Vanessa Riplinger, Cariboo Chilcotin Child Development Centre executive director, Dr. Matt Burkey, child and youth psychiatrist, and Christa Smith, Denisiqi Service Society executive director, appeared before the committe of the whole meeting Tuesday, April 16 seeking city council’s support for an application to fund a foundry project in Williams Lake. Monica Lamb-Yorski photo.

Vanessa Riplinger, Cariboo Chilcotin Child Development Centre executive director, Dr. Matt Burkey, child and youth psychiatrist, and Christa Smith, Denisiqi Service Society executive director, appeared before the committe of the whole meeting Tuesday, April 16 seeking city council’s support for an application to fund a foundry project in Williams Lake. Monica Lamb-Yorski photo.

Williams Lake pursues funding for one-stop-shop for youth services

Cariboo Chilcotin Child Development Centre is partnering with other agencies on its foundry application

The Cariboo Chilcotin Child Development Centre hopes to partner with other agencies with to establish a centre for youth in need of help.

Vanessa Riplinger, executive director of the CCCDC, along with child and adolescent psychiatrist Dr. Matt Burkey and Denisiqi Service Society executive director Christa Smith appeared as a delegation during a committee of the whole meeting to request a letter of support for provincial funding to set up a Foundry in Williams Lake.

“A foundry centre provides a one-stop shop for young people to access mental health services, acute care services, substance abuse services, primary care services and youth and family care support,” Riplinger said. “Each foundry centre is operated by a lead agency that brings together service providers.”

It’s a new approach to wellness services for youth ages 12 to 24, to find hope, health and support, for early intervention when they need it, she added.

Read more: Youth in care need better path to independence, B.C. expert says

Dr. Burkey, who works out of the CCCDC, said the foundry model is important to bring to the region.

“Some of the strengths in our community are the services that are available to youth,” Burkey said.

“What the foundry does is bring all those good services together under one roof so that a youth who may be struggling with depression, or on the verge of increasing substance use prevalence, or having some housing issues, peer relationship problems or parenting issues knows where to go.”

The goal is to catch problems early and prevent them from getting worse, Burkey added.

It is a model that is gaining lots of traction, and about 12 pilot sites have funded by the province so far, mostly in larger cities.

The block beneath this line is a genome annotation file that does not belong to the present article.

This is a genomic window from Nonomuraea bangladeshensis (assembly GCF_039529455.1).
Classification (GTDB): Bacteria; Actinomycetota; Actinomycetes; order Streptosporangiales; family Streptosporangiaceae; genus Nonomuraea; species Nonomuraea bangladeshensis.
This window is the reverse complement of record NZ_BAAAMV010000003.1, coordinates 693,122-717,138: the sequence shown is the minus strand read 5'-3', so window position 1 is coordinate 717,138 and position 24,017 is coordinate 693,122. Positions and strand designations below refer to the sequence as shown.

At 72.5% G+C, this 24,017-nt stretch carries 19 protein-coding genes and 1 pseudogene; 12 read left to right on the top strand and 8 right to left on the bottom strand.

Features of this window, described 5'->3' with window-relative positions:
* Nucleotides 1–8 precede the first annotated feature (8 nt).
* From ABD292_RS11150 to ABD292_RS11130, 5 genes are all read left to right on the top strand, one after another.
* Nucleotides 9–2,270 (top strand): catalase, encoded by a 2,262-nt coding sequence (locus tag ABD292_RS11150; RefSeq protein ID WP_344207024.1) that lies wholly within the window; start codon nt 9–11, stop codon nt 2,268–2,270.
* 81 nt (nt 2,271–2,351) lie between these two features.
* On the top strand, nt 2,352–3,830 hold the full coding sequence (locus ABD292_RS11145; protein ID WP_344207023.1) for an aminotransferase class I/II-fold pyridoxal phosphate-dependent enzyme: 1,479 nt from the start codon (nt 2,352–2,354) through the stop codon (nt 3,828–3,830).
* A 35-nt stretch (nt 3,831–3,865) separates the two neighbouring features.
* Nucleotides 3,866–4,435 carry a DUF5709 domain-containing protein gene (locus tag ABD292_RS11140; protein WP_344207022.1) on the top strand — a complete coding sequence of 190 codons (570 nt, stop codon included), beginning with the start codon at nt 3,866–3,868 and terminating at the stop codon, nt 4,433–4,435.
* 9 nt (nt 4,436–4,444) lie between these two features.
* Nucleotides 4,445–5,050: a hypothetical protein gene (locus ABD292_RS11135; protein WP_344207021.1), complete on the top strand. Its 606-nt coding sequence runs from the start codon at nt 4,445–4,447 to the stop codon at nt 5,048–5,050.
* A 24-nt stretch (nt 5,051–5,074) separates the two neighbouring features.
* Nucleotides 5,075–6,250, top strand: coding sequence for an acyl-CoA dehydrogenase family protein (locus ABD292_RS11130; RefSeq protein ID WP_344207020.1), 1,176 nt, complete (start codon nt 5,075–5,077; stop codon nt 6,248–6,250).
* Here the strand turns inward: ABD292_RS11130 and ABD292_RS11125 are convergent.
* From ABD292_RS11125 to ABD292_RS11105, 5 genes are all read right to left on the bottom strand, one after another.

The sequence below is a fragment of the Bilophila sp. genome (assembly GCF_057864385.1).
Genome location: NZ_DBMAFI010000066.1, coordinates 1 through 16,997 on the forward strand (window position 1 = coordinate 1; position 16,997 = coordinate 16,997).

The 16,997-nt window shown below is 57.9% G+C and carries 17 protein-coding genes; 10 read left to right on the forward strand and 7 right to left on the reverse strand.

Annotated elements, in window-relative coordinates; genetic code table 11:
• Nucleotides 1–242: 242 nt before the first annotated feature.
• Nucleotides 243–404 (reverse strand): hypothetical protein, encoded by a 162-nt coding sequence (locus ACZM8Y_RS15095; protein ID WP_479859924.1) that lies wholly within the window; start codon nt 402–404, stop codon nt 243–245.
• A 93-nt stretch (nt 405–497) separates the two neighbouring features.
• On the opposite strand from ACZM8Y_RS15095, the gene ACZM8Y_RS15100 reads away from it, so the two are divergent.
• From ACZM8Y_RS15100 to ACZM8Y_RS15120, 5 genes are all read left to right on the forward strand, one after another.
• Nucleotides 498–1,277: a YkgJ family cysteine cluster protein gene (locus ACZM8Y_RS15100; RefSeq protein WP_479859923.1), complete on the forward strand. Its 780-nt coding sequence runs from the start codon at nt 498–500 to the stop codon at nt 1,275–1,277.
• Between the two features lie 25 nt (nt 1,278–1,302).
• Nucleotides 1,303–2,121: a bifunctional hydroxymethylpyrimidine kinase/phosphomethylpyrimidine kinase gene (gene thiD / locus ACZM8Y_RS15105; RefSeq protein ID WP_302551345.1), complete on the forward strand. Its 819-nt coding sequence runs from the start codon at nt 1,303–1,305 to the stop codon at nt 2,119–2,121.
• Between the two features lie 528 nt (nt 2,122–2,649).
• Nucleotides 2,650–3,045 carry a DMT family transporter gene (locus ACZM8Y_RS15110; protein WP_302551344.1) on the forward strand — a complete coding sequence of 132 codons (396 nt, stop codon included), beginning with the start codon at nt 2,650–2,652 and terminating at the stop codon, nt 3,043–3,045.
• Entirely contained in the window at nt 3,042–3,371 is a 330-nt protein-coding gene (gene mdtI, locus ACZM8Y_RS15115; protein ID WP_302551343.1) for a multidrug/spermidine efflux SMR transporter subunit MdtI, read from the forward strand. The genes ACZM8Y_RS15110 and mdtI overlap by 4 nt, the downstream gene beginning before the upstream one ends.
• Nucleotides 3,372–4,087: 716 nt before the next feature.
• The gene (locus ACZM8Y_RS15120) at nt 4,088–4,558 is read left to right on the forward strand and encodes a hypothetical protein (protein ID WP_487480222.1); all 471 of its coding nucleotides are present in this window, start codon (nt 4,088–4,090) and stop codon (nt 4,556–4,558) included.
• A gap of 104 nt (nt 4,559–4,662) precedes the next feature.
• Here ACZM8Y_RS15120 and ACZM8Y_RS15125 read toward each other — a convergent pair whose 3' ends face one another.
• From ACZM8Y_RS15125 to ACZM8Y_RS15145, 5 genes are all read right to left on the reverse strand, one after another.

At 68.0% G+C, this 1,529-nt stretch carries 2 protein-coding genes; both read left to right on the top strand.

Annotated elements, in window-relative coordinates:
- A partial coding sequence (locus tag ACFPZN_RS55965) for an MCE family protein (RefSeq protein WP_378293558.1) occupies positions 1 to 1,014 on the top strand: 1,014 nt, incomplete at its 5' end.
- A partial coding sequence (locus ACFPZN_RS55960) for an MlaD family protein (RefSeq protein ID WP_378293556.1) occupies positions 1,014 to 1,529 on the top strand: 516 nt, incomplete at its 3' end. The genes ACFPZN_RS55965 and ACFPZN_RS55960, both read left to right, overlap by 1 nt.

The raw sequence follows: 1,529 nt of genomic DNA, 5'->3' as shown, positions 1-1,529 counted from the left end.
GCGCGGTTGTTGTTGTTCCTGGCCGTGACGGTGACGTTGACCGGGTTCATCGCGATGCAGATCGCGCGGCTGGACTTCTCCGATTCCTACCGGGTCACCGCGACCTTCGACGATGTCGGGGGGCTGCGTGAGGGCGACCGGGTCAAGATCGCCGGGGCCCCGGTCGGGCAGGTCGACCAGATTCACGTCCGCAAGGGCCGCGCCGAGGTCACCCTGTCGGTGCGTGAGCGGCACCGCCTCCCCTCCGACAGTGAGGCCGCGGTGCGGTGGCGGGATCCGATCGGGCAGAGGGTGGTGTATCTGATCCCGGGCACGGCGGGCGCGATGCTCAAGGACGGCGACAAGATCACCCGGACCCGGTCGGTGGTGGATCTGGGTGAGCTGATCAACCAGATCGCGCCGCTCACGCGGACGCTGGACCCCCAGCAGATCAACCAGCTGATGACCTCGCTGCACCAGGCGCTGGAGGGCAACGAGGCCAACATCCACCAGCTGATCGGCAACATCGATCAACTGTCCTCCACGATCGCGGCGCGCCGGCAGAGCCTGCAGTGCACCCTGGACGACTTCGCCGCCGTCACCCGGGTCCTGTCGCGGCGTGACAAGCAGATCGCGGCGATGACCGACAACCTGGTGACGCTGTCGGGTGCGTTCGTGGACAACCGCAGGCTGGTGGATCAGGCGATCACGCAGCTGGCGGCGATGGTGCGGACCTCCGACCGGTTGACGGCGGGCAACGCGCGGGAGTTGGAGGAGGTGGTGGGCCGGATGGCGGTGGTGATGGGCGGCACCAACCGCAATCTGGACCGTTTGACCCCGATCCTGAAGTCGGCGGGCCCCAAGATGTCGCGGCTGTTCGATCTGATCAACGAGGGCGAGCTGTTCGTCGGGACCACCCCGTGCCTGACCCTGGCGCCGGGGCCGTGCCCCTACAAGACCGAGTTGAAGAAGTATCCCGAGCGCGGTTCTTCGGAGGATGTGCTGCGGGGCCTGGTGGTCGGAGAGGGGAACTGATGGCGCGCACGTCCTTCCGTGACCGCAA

“Williams Lake was a first runner-up in the last round of funding,” Burkey said, noting foundry projects are funded through the Ministry of Health and Addictions.

Smith said as service providers a foundry is about having a collective impact.

“All of the agencies do really good work in the community, but often a youth is not going to go through multiple doors to find what they need.”

Smith said they want to provide a way for youth to come in for any type of service and be able to get it without having to wonder what is the right place and the right agency.

Getting the service up and running is important and will also help youth as they transition from rural areas to Williams Lake, Smith added.

“If we have services in place, when youth come into town to go to school they can be connected with a place and people. Services not only for drugs and counselling, but for recreation and ways to keep busy and engaged with the community.”

Council was asked by the group to apply political pressure so Williams Lake does not miss out on the opportunity for foundry funding.

“You’ve got the backing of the agencies, which is important,” Smith said.

Riplinger while a specific location for the foundry has yet to be determined, there will be an advisory body of youth and parents that will help with its development.

Burkey said it will be a youth-friendly place designed by experts in consultation with youth.

Foundry was created in 2015, originally as aBC Integrated Youth Services Initiative.

There are projects in Terrace, Richmond, Vancouver, North Shore Vancouver, Kelowna, Prince George, Campbell River, Victoria, Abbotsford, Penticton, Maple Ridge and Pitt Meadows.

Read more: A day to tackle the stigma surrounding mental health



news@wltribune.com

Like us on Facebook and follow us on Twitter